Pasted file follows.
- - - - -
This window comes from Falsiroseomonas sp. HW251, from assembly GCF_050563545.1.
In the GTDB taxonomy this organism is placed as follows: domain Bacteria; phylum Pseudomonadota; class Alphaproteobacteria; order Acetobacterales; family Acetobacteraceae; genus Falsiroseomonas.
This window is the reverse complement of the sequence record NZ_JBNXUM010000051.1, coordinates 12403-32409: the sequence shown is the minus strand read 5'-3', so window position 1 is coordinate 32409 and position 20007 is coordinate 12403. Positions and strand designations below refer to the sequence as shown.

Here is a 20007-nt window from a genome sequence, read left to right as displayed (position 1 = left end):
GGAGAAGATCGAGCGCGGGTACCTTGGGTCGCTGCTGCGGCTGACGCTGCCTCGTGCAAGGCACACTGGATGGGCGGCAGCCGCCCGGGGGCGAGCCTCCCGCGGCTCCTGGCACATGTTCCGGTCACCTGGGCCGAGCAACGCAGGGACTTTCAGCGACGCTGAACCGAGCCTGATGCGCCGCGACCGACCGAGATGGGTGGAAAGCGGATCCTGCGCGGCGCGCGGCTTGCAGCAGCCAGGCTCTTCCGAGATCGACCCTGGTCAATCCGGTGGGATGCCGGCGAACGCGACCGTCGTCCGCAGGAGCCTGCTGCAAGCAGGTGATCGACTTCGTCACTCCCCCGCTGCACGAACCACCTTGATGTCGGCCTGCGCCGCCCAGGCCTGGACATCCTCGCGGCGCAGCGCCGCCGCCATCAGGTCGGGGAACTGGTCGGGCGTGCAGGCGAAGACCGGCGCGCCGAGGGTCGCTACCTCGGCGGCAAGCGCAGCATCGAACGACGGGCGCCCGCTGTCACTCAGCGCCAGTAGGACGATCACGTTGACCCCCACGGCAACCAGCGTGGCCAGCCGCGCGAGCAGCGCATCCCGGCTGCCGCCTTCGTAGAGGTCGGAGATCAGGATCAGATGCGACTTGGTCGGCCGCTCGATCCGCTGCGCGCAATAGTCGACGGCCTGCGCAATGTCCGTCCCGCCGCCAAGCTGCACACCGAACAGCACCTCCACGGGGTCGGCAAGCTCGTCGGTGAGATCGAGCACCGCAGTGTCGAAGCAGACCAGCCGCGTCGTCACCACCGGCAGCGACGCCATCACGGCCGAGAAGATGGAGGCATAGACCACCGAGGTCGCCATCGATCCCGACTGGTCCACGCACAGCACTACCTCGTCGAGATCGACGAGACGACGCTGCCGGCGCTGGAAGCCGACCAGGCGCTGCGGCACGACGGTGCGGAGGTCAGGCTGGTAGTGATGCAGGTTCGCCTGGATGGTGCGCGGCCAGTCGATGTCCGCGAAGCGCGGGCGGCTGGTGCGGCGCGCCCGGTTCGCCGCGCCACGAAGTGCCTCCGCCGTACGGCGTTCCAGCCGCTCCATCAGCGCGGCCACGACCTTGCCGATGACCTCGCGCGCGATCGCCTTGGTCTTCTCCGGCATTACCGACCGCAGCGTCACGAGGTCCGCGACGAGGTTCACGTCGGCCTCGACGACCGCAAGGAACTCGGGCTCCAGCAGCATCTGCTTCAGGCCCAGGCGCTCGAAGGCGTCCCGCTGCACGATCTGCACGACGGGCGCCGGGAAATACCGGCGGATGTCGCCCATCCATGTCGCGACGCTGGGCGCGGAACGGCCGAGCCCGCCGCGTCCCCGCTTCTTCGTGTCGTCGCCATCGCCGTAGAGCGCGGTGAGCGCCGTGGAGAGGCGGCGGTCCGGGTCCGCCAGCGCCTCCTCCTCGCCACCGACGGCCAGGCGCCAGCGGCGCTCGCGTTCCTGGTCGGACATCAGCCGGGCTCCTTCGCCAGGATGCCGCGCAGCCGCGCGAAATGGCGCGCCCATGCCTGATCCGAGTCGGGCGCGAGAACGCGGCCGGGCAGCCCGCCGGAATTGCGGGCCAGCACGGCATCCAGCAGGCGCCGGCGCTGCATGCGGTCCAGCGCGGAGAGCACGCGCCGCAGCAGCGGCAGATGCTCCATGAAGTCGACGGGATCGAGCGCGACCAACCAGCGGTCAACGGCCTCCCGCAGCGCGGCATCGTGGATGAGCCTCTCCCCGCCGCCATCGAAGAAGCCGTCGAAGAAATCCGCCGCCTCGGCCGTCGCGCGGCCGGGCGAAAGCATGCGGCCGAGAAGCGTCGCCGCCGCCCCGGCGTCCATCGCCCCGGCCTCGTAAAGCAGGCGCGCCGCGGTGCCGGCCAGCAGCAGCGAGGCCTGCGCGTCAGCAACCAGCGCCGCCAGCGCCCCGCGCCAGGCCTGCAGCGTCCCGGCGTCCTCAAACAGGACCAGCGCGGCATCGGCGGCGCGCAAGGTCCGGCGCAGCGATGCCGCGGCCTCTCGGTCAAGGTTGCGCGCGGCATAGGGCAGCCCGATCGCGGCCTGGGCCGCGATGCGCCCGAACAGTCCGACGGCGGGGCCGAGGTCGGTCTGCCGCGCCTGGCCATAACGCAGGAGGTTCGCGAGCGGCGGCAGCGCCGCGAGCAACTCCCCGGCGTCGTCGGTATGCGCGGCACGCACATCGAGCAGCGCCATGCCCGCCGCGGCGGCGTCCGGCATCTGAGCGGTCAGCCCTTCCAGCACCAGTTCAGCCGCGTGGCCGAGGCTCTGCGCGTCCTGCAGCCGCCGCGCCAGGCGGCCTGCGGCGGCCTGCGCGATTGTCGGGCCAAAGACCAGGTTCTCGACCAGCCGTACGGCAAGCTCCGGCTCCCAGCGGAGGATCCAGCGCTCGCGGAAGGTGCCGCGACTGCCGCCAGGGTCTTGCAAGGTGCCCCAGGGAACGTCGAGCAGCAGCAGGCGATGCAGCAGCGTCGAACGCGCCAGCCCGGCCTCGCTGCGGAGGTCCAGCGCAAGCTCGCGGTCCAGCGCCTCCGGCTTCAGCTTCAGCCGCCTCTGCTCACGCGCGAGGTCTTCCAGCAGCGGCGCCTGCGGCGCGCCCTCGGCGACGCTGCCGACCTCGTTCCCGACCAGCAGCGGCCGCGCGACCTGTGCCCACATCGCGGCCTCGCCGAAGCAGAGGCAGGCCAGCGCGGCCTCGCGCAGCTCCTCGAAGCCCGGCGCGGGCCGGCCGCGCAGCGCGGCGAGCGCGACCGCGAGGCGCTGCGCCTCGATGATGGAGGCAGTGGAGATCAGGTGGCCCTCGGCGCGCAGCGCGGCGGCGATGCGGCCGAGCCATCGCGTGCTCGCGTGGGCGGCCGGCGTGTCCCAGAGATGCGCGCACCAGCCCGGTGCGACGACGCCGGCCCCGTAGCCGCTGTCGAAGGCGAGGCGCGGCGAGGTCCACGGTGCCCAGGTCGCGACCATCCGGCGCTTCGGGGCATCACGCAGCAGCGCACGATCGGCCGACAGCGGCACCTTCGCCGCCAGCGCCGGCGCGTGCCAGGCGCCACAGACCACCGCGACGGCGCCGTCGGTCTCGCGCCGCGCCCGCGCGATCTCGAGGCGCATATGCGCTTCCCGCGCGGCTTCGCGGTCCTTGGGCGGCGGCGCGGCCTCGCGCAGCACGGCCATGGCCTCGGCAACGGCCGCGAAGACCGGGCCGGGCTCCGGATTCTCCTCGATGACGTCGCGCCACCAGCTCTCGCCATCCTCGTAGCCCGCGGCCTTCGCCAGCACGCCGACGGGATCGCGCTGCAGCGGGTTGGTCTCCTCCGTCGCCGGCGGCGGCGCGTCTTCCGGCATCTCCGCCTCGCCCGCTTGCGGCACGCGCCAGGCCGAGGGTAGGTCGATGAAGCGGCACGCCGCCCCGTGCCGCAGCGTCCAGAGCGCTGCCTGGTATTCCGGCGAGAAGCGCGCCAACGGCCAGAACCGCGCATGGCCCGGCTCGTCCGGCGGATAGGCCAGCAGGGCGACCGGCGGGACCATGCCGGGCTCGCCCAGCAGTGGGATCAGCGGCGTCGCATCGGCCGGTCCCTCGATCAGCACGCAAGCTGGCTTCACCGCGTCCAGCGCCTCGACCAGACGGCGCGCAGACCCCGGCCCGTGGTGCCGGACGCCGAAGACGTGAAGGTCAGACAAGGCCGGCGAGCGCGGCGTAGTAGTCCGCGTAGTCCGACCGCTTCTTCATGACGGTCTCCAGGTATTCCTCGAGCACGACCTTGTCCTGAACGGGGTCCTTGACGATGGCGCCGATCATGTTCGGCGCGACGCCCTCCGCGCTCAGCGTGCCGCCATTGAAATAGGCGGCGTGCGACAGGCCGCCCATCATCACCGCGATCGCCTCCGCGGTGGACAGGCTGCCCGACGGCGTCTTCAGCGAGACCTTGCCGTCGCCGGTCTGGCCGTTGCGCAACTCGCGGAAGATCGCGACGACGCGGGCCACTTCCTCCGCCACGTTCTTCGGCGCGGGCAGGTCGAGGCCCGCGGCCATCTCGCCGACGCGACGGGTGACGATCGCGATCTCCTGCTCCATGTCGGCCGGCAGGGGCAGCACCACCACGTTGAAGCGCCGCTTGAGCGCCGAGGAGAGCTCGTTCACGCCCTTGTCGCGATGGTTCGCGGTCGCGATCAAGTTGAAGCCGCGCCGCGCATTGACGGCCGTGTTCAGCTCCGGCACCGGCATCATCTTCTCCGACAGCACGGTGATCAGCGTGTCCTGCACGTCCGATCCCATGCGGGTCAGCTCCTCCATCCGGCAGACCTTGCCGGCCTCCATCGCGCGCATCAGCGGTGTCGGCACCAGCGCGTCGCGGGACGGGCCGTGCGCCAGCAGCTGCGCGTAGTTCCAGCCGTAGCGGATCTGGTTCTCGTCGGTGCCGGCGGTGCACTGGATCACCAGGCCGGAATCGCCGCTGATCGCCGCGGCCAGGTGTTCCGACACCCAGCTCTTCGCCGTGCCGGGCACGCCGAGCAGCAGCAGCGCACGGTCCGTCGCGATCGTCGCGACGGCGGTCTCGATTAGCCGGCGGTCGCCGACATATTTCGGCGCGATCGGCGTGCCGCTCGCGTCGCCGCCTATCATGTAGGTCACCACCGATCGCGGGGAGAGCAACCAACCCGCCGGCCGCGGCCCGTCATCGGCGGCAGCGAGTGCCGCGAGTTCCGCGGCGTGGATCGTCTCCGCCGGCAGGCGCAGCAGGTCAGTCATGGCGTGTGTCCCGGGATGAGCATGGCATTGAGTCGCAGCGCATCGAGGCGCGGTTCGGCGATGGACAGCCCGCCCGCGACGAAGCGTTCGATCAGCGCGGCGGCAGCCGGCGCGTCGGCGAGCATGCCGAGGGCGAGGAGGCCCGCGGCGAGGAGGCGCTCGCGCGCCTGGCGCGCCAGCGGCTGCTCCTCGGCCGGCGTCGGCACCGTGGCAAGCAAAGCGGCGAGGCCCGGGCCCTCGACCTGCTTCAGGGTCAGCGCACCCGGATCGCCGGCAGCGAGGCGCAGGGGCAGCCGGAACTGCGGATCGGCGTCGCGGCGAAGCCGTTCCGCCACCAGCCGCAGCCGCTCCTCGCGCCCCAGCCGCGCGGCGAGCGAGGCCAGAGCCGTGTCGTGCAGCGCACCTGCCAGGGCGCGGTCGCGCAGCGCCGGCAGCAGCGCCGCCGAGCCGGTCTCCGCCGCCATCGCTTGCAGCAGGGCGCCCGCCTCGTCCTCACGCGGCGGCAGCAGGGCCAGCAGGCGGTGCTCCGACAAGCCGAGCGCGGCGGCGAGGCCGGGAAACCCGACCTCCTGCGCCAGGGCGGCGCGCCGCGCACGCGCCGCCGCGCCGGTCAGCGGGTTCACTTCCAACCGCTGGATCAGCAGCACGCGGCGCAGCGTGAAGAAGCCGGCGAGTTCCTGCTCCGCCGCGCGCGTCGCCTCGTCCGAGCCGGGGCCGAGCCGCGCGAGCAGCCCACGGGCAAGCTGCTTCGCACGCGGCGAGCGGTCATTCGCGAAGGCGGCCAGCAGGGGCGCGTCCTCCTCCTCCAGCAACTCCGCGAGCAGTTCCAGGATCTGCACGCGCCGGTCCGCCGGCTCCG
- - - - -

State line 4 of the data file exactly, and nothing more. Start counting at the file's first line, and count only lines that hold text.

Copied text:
Here is a 20007-nt window from a genome sequence, read left to right as displayed (position 1 = left end):